The private sector consists of the huge for-profit segment of the economy not run by the government, made up of privately owned and publicly held businesses. Although these businesses are not always directly involved with the government, they nonetheless handle sensitive information that is enticing to criminals. Typically, smaller to medium-sized businesses are more frequently the targets of cyberattacks because they do not have the substantial cybersecurity budgets that large companies do. Beyond funding, these businesses also may lack adequate physical resources, such as a designated IT department, to manage cyber-related risks.

 

Businesses have become recurrent victims of cyberattacks because of the valuable customer information they possess. Financial institutions, online retailers and health care providers process sensitive data involving personal identification information, bank accounts, Social Security numbers, credit card numbers, verification or security codes, insurance information, health records, and logins and passwords, along with other unique details. This assortment of information becomes profitable to cybercriminals because it can be sold or used to commit identity theft or fraud. Small businesses are extremely vulnerable to this criminal activity because they are seen as easier targets; these companies tend to be more likely to pay ransoms when they do not have any other resources to restore data and their systems are operating on limited budgets. Furthermore, small businesses’ weaknesses can be used as an entry point into larger corporations. For example, the 2013 Target data breach was triggered through a cyberattack on one of the massive retail chain’s third-party vendors.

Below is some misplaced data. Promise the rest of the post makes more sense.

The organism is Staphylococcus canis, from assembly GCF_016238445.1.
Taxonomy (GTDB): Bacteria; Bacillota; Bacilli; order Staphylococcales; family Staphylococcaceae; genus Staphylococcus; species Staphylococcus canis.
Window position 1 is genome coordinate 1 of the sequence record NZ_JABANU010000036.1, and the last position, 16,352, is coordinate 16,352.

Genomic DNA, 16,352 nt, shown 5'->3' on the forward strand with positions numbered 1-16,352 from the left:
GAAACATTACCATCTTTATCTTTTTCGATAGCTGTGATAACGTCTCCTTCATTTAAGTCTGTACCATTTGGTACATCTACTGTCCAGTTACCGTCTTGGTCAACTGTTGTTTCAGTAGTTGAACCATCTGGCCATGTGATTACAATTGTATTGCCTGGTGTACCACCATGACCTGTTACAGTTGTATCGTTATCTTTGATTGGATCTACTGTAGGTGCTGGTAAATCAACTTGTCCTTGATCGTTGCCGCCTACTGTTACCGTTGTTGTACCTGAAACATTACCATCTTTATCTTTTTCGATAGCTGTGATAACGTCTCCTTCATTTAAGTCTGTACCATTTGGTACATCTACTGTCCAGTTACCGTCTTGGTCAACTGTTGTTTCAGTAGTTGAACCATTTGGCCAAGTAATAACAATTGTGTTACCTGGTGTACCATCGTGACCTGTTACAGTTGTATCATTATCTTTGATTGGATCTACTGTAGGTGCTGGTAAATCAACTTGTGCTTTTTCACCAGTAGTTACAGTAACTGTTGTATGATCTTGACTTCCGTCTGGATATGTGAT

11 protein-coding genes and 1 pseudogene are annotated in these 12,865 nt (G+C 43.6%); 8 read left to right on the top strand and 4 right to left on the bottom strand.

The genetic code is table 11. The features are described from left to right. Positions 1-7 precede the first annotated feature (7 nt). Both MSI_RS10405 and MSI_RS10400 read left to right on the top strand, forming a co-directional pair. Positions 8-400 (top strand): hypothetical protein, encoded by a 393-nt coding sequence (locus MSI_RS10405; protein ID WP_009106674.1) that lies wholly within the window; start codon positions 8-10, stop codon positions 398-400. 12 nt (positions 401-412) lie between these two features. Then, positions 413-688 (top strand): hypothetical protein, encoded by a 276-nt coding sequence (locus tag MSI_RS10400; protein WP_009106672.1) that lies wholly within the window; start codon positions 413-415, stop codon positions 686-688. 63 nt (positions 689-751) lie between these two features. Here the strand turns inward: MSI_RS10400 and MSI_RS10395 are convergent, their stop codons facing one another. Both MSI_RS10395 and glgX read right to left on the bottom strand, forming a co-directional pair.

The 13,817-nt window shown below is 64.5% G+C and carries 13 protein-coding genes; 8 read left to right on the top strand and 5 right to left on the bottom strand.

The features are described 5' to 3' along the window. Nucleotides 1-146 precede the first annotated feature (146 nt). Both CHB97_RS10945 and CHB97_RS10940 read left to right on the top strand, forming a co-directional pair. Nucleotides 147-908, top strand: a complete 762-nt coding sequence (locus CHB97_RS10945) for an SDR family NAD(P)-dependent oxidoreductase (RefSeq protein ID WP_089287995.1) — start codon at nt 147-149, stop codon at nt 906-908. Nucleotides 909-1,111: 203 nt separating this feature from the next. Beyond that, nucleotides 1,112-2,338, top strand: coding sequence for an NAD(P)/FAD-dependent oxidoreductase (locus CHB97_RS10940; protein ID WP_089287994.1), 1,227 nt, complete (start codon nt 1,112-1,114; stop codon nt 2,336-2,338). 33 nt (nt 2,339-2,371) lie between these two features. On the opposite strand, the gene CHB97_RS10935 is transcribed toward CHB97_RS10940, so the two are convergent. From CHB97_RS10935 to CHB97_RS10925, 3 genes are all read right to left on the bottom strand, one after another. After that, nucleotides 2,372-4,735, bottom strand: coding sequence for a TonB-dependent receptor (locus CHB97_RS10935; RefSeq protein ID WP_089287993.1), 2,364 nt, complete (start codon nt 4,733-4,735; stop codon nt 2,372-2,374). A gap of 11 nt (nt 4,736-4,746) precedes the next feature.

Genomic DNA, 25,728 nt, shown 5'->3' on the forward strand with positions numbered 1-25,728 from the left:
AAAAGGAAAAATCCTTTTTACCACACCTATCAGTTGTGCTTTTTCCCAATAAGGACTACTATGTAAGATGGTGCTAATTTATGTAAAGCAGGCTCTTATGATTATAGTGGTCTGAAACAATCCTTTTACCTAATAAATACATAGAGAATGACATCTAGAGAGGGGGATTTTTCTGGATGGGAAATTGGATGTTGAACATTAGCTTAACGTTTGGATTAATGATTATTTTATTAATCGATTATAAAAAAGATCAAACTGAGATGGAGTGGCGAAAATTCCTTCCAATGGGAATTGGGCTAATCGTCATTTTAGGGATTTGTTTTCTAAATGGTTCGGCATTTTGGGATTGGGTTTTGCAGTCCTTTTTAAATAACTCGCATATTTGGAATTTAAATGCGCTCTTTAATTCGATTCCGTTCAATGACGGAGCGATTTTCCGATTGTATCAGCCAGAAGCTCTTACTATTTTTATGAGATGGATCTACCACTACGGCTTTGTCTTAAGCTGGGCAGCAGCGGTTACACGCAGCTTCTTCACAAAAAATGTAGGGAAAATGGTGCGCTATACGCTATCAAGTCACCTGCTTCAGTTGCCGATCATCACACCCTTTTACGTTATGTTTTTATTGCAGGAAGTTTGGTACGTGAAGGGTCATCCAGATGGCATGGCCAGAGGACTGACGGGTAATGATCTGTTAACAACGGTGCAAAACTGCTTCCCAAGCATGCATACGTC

Creating an awareness of these attacks and the importance of effective cybersecurity in business is essential because of the toll such crime can take on a company physically and financially. Cyberattacks can result in loss of or damage to data, while inflicting further expenses on the company. Additionally, considerable destruction could result in a decrease in profitability or income for the company or reputation damage. In order to maintain consumer trust, businesses must attest that information is valued and protected, so customers do not feel as though they are putting themselves at risk by doing business with the company. In order to employ preventative measures to combat cyberattacks, enterprises should consider the top cyberthreats facing the private sector: